• Reduces the corporate tax rate: The rate will drop to 20% from the current 35% and is designed to be permanent.
  • Establishes a repatriation tax rate: The repatriation rate on overseas assets for U.S. companies would be as high as 12%. The bill also may include a mandatory repatriation of all foreign assets. Illiquid assets would be taxed at a lower rate, spread out over a longer period than liquid assets like cash.
  • Creates a 25% rate for pass-through businesses: Instead of getting taxed at an individual rate for business profits, people who own their own business would pay at the so-called pass-through rate. (There will be some guardrails on what kinds of businesses can claim this rate to avoid individuals abusing the lower tax.)

Key provisions affecting individuals

  • Creates new individual income brackets:
    • 12% for income up to $45,000 for individuals and $90,000 for a married couple
    • 25% up to $200,000 individual/$260,000 couples
    • 35% up to $500,000 individual/$1 million couples
    • 6% over $500,000 individual/$1million couples
  • Caps state and local property tax deduction at $10,000, but does NOT cap income or sales tax deductions.
  • Eliminates the estate tax: The threshold for the tax, which applies only to estates with greater than $5.6 million in assets during 2018, would double to over $10 million; the plan then phases out the tax after six years.
  • Does NOT change taxation of 401(k) plans.
  • Increases the child tax credit to $1,600 from $1,000. The bill would also add a credit of $300 for each non-child dependent or parent for five years, after which that provision would expire.
  • Limits home mortgage interest deduction: On new-home purchases, interest on loans up to $500,000 would be deductible. (The current limit is $1 million.)
  • Nearly doubles the standard deduction: To avoid raising taxes on those currently in the 10% tax bracket, the standard deduction for all taxes would increase to $12,000 for individuals (up from $6,350) and $24,000 for married couples (up from $12,700).
  • Eliminates most personal itemized deductions and many credits. The only deductions preserved explicitly in the plan are for charitable gifts and edited home-mortgage interest.
  • Repeals the alternative minimum tax (AMT). The tax, which forces people who qualify because of an outsized number of deductions, would be eliminated under the legislation.

Full policy highlights of the bill can be found here.

Keep in mind this is the House’s plan and it will be subject to a different form of scrutiny in the Senate. So regardless all the prior coordination among those working together on this effort for months, some (perhaps many) things will change – they always do!

As for the timeline, it’s hard to say. But we do know that the House Ways and Means Committee will begin hearing amendments this week, and the process could take several days. A vote on the bill by the full House, as it is passed out of Ways and Means, is anticipated to come as early as November 13. From there it goes to the Senate Finance Committee, then full Senate. Optimists hope for something to pass before the end of the year. However, don’t be surprised if the debate isn’t carried over into the beginning of 2018.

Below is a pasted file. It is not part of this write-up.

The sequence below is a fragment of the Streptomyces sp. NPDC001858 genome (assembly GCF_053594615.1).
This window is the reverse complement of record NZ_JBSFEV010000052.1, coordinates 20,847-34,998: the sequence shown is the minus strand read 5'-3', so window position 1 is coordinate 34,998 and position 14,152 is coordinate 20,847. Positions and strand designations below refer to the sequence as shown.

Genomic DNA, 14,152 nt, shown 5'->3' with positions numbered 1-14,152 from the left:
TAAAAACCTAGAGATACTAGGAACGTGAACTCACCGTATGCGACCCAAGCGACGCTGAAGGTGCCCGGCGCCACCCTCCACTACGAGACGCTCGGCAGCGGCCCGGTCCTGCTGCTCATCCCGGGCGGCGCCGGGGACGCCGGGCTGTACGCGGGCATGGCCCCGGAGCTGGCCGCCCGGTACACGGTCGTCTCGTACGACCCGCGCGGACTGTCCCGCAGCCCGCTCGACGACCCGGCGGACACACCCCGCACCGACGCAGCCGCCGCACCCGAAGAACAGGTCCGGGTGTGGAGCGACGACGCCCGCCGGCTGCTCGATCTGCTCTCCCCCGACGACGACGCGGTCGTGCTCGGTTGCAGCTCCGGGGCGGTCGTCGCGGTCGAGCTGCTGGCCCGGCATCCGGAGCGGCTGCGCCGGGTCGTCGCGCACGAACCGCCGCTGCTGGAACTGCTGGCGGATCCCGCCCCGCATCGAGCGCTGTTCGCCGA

Indiana’s delegation members are also weighing in with their views on the new tax bill. Chief among them is Congresswoman Jackie Walorski (IN-02), a member of the pivotal House Ways and Means Committee: “Hoosiers deserve every opportunity to achieve success and live the American Dream, and that’s what tax reform is all about. The Tax Cuts and Jobs Act will help American businesses expand, invest and hire more workers, and it will let middle-class families keep more of the money they earn. It’s time to fix our broken tax code and level the playing field for hardworking Americans by once again making America the best place in the world to do business.”

Resource: Bill Waltz at (317) 264-6887 or email: bwaltz@indianachamber.com 

‘Please Mr. Postman’ Bring Me a New Wardrobe/Makeup/Pet Item/Toy

Delivery

The masses were familiar with hearing “Avon calling” at the doorstep in the 1950s and 1960s as employees of the skincare company went door-to-door offering samples and direct sales of makeup products.

Fast forward to today and the person bringing makeup samples, clothing, luxury products, wine and other items is the postal worker, delivering subscription boxes full of goodies.

The service gained popularity a few years ago with companies such as Birchbox, which delivers high-end skincare and makeup samples monthly for $10. Numerous other companies have followed suit with monthly subscriptions or on-demand services. The services run the gamut from specialty pet items to STEM-related toys for kids to disposable razors and meal kits, to name a few. (There are 2,500 companies that sell subscription boxes, according to a 2016 Bloomberg article).

But what are the benefits of these services, and are they sustainable business models?

We all probably have an anecdote about someone telling us about the service they subscribe to (I can think of two: one of my co-workers subscribes to monthly makeup samples through IPSY; another has tried Hello Fresh as an easy and quick way to get a foolproof homecooked meal on the table on busy evenings).

And I’m quick to recommend my own experience with personal styling company StitchFix. As someone who would never initiate or pay for a personal stylists’ services at a department store, I absolutely love being able to have the service delivered to my doorstep. Not one to follow fashion trends (and at 6-feet tall), the company sends me five pieces tailored to my size, shape and style preferences for a $20 styling fee. I keep what I want (the $20 comes off the top of the price of clothing) and send back the rest for free.

There are a few reasons these services are popular, one being they are personalized experiences with the convenience of not leaving your home. There’s also the anticipation factor – you don’t know what you’re going to get until you’re opening the box and pulling back tissue paper.